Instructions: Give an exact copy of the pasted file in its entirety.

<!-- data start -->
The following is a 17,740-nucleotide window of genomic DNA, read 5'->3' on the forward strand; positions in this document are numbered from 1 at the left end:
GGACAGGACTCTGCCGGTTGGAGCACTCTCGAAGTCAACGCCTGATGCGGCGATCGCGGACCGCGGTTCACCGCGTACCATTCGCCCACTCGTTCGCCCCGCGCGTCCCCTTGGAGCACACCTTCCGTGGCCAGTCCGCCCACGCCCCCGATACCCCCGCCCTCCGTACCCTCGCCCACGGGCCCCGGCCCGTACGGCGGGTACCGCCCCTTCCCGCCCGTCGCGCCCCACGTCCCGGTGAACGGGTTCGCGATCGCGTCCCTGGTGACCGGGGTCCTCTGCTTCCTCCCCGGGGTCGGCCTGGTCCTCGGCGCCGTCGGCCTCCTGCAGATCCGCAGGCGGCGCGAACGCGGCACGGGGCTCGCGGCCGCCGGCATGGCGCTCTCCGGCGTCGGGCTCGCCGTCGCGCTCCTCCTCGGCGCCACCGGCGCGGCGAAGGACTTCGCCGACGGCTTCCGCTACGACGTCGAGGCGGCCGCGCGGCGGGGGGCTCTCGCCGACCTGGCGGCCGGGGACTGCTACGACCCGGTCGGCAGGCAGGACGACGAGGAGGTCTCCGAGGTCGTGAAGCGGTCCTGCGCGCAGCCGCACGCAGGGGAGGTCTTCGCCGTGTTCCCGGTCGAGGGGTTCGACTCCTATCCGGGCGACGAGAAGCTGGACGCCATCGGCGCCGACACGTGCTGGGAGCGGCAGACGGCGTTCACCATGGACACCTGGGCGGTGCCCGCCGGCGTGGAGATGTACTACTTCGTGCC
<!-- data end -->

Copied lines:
The following is a 17,740-nucleotide window of genomic DNA, read 5'->3' on the forward strand; positions in this document are numbered from 1 at the left end:
GGACAGGACTCTGCCGGTTGGAGCACTCTCGAAGTCAACGCCTGATGCGGCGATCGCGGACCGCGGTTCACCGCGTACCATTCGCCCACTCGTTCGCCCCGCGCGTCCCCTTGGAGCACACCTTCCGTGGCCAGTCCGCCCACGCCCCCGATACCCCCGCCCTCCGTACCCTCGCCCACGGGCCCCGGCCCGTACGGCGGGTACCGCCCCTTCCCGCCCGTCGCGCCCCACGTCCCGGTGAACGGGTTCGCGATCGCGTCCCTGGTGACCGGGGTCCTCTGCTTCCTCCCCGGGGTCGGCCTGGTCCTCGGCGCCGTCGGCCTCCTGCAGATCCGCAGGCGGCGCGAACGCGGCACGGGGCTCGCGGCCGCCGGCATGGCGCTCTCCGGCGTCGGGCTCGCCGTCGCGCTCCTCCTCGGCGCCACCGGCGCGGCGAAGGACTTCGCCGACGGCTTCCGCTACGACGTCGAGGCGGCCGCGCGGCGGGGGGCTCTCGCCGACCTGGCGGCCGGGGACTGCTACGACCCGGTCGGCAGGCAGGACGACGAGGAGGTCTCCGAGGTCGTGAAGCGGTCCTGCGCGCAGCCGCACGCAGGGGAGGTCTTCGCCGTGTTCCCGGTCGAGGGGTTCGACTCCTATCCGGGCGACGAGAAGCTGGACGCCATCGGCGCCGACACGTGCTGGGAGCGGCAGACGGCGTTCACCATGGACACCTGGGCGGTGCCCGCCGGCGTGGAGATGTACTACTTCGTGCC